0
$\begingroup$

Let $\Omega=\mathbb{R},$ \begin{equation}\mathcal{F} = \{A \subset \mathbb{R}: \text{either } A \text{ or } A^c \text{ is countable}\}\end{equation} where $P(A)=0$ if $A$ is countable and $P(A)=1$ if $A$ is uncountable.

Show that $P$ is a probability measure. [Hint: You need to show that if $\{A_n\}$ is any countable collection of pairwise disjoint sets in $\mathcal{F}$ then it can contain at most one uncountable set.]

Here's my attempt (I have already proved $\mathcal{F}$ is $\sigma-$algebra):

(i) Since $\Omega = \mathbb{R},$ we've got $P(\Omega)=1.$

(ii) Suppose $A_1,A_2,\ldots \in \mathcal{F}$ where $A_i \cap A_j = \varnothing \, \forall i \neq j.$

For (ii), I divided for 2 cases;

(a) If $A_1,A_2,\ldots$ are all countable, that is, $\cup_{n=1}^{\infty} A_n$ is countable. So, $P(\cup_{n=1}^{\infty} A_n) = 0 = \sum_{n=1}^{\infty} 0 = \sum_{n=1}^{\infty} P(A_n).$

(b) If there exists $m \in \mathbb{N}$ such that $A_m$ is uncountable. Since $A_m \in \mathcal{F}$, it means $A_m^c$ is countable. Because $A_j \cap A_m = \varnothing$, so $A_j \subset A_m^c$ where $j \neq m$. So, $A_j$ is countable $\forall j \neq m.$

Since $A_m$ is uncountable and $A_m \subseteq \cup_{n=1}^{\infty}A_n,$ that is, $\cup_{n=1}^{\infty}A_n$ is uncountable.

Thus, $P(\cup_{n=1}^{\infty} A_n) = 1 = P(A_m) + \sum_{j=1}^{\infty} P(A_j) = \sum_{j=1}^{\infty} P(A_j).$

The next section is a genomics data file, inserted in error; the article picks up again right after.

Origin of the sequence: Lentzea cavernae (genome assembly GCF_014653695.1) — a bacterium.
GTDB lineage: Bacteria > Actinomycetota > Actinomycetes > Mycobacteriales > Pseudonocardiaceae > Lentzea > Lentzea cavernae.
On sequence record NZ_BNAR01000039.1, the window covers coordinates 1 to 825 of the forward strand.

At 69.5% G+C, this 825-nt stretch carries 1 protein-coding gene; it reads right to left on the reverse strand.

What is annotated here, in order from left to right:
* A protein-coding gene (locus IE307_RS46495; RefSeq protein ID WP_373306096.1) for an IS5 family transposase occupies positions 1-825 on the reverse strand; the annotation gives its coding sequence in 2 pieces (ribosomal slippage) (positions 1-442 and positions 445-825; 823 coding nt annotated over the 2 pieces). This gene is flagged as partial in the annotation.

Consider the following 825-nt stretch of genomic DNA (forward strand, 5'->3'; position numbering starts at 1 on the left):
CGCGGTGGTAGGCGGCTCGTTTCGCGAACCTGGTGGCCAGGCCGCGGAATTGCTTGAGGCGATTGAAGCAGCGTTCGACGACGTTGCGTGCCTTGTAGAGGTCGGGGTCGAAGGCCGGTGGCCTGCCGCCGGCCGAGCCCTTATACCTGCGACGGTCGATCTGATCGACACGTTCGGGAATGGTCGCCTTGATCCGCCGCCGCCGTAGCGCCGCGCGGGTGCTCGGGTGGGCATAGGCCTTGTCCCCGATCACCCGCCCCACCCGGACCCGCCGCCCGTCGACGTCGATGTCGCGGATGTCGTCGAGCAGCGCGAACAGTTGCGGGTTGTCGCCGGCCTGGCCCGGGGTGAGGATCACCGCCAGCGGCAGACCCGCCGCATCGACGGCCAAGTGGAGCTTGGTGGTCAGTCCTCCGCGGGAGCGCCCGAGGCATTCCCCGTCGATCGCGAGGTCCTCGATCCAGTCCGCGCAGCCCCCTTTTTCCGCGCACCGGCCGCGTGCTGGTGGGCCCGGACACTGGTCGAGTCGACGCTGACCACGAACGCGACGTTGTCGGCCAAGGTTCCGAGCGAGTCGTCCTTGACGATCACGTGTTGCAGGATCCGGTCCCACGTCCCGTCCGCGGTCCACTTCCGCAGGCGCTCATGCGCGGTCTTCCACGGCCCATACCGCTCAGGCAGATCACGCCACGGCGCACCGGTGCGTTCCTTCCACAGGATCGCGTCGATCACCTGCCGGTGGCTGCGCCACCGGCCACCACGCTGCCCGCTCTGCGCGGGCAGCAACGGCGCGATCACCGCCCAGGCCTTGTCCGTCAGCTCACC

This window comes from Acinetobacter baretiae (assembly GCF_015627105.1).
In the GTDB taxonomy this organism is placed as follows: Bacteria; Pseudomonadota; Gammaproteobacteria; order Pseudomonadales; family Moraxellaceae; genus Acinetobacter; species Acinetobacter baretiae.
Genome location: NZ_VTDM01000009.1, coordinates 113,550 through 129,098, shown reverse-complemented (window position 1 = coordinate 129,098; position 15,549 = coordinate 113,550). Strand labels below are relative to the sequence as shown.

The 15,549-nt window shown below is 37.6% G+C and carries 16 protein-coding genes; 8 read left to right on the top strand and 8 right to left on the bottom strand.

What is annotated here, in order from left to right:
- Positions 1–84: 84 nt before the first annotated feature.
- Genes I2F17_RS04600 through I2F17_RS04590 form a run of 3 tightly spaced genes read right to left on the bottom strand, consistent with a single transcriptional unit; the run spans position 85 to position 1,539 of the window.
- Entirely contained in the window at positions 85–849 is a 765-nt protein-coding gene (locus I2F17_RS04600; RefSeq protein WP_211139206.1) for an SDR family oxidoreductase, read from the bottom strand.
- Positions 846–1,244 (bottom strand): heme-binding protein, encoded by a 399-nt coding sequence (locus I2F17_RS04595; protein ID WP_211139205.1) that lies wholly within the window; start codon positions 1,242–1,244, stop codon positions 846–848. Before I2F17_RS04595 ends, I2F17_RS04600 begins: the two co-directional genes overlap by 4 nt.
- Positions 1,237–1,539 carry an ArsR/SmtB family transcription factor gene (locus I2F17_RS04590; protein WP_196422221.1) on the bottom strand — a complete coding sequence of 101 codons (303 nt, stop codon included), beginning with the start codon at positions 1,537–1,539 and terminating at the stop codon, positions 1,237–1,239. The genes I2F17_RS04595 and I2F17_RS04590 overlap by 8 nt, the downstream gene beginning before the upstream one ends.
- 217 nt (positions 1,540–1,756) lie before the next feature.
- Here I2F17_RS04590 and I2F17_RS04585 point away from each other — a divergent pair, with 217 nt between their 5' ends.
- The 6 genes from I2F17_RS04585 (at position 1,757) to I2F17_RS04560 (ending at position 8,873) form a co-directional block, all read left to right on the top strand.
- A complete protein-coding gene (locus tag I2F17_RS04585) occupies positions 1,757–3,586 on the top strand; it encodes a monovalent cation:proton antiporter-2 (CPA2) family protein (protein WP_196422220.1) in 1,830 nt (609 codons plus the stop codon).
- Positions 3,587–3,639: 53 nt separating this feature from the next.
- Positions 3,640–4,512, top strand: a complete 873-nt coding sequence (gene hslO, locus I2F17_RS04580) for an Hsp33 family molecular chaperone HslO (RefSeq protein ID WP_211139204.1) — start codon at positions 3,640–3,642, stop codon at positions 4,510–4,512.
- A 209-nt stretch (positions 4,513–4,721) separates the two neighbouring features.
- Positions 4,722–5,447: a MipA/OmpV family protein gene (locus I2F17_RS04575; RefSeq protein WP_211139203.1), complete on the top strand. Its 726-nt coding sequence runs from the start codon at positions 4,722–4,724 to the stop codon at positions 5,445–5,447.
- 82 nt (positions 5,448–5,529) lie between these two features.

But I have no clue about "contain at most one uncountable set". How could I show in that way. Thank you in advance.

$\endgroup$

1 Answer 1

0
$\begingroup$

This should be an application of De Morgan's laws. Towards a contradiction, suppose that there are $i,j \in \mathbb{N}$ with $i \neq j$ such that $A_i^c$ and $A_j^c$ are countable. As $A_i \cap A_j = \emptyset$, we have \begin{align*} \mathbb{R} = \emptyset^c = (A_i \cap A_j)^c =A_i^c \cup A_j^c, \end{align*} showing that $\mathbb{R}$ is countable. As this a contradiction, $A_m$ is the only set within $(A_i)_{i \in \mathbb{N}}$ having a countable complement. Hence, \begin{align*} \sum_{i = 1}^\infty P(A_i) = P(A_m) = 1. \end{align*}

$\endgroup$

You must log in to answer this question.

Not the answer you're looking for? Browse other questions tagged .